OOIDA: Speed limiter proposal would make America's highways more dangerous

By Greg Grisolano, Land Line associate editor | 12/8/2016

Calling it just one more in a long line of initiatives aimed at getting the government to perform the duties that should be the responsibility of large fleets to screen, train and monitor their drivers, the Owner-Operator Independent Drivers Association asked federal regulators to reconsider a proposal that would mandate speed limiters on heavy vehicles.

In comments filed Wednesday night on a joint proposal offered by the Federal Motor Carrier Safety Administration and the National Highway Traffic Safety Administration to mandate speed limiters on vehicles weighing more than 26,000 pounds, OOIDA said the proposal is tantamount to a mulligan for large motor carriers. They seek to “level the playing field” because of “the competitive disadvantage that they brought upon themselves by their own adoption of speed limiters.”

“Drivers without speed limiters provide a more efficient transportation option because they can operate at the speed limit or the prevailing highway speed and speed-limited trucks cannot,” OOIDA’s comments stated.

More than 6,700 comments were submitted as of the filing deadline. The majority of those opposed to a proposed mandate to speed limit vehicles weighing more than 26,000 pounds say the risks posed by increasing vehicle interactions via speed differentials outweigh any purported safety benefit of slowing large trucks and buses down.

OOIDA opposes mandatory speed limiters, pointing to research that contradicts the feds’ claimed “safety benefits,” as it would force a speed differential between heavy trucks and other vehicles using the highways. That would lead to more vehicle interactions, unsafe maneuvering and crashes, a study of speed differentials shows. The Association challenges the assertion that slowing trucks down will lead to safer roadways, saying the data the agencies used to reach those conclusions in the regulatory impact analysis is deeply flawed, and fails to consider the documented risks created by speed differentials between passenger and commercial motor vehicles.

“OOIDA is most concerned that speed limiters will make the safest roads – the highways – more dangerous,” the Association stated.

A Sept. 7 joint notice of proposed rulemaking by NHTSA and FMCSA sought public comment on a variety of issues connected with speed limiters, including whether to set the speed at 60, 65 or 68 mph, and whether or not a proposed mandate should include a retrofit for all vehicles. The agencies claim that reducing the travel speed of large vehicles will lead to a reduction in the severity of crashes, thereby reducing the number of fatal and serious injuries and reducing property damage.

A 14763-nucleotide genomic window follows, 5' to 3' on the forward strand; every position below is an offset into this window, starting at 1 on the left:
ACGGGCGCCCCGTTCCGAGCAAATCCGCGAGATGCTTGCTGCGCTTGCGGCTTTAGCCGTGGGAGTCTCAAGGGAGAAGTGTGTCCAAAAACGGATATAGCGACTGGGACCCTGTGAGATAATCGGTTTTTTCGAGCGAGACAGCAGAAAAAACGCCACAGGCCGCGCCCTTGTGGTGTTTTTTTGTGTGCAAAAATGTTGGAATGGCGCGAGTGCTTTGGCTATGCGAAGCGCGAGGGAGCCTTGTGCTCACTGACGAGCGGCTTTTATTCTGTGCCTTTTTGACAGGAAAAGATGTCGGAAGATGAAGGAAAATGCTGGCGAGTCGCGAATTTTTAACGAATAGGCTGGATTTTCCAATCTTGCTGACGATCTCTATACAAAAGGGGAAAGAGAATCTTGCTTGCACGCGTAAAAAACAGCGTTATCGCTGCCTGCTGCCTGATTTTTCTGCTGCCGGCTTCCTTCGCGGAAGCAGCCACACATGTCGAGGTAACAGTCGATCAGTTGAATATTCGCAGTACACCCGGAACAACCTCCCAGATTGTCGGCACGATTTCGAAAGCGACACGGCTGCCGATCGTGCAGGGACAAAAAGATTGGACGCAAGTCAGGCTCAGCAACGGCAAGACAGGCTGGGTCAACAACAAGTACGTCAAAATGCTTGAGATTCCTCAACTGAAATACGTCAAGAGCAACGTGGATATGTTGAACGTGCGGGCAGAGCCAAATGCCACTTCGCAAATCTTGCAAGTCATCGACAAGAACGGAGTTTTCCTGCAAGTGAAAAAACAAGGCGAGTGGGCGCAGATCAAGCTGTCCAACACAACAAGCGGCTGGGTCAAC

“The supposed lessening of crash severity was devised to put a safety purpose on an economic tool,” OOIDA stated. “Neither the Notice, the safety proponents of the rule, nor the speed limiting device provide evidence or data demonstrating how the actual use of speed limiters lowers crash severity or improves highway safety.”

In its 41 pages of comments, OOIDA cites several examples from members and other truckers who currently drive speed-limited vehicles, and the challenges they face. OOIDA asks the agencies “to recognize these issues and withdraw the rulemaking proceeding.”

“Trucks operating at speeds lower than the speed limit create rolling roadblocks and barriers to on-ramps that frustrate automobile drivers,” the comments stated. “Trying to achieve or maintain highway speed, those drivers make unpredictable and dangerous decisions that cause accidents. Speed-limited drivers must drive more hours under these more difficult driving conditions, impacting their safety and health, in order to earn the same compensation. The agencies have not taken into consideration these serious safety, health and economic consequences, especially on small-business motor carriers.”

The Association cited split speeds as the primary concern for public safety, something a speed limiter mandate would exacerbate, particularly in states like Texas, where speed limits are as high as 85 mph. Those differentials, OOIDA argues, create more dynamic interaction between cars and trucks than if they were all traveling predictably at the prevailing rate of speed. Only nine states still impose differential speed limits for cars and heavy-duty trucks. OOIDA has lobbied extensively to encourage states to move to uniform speeds for all vehicles.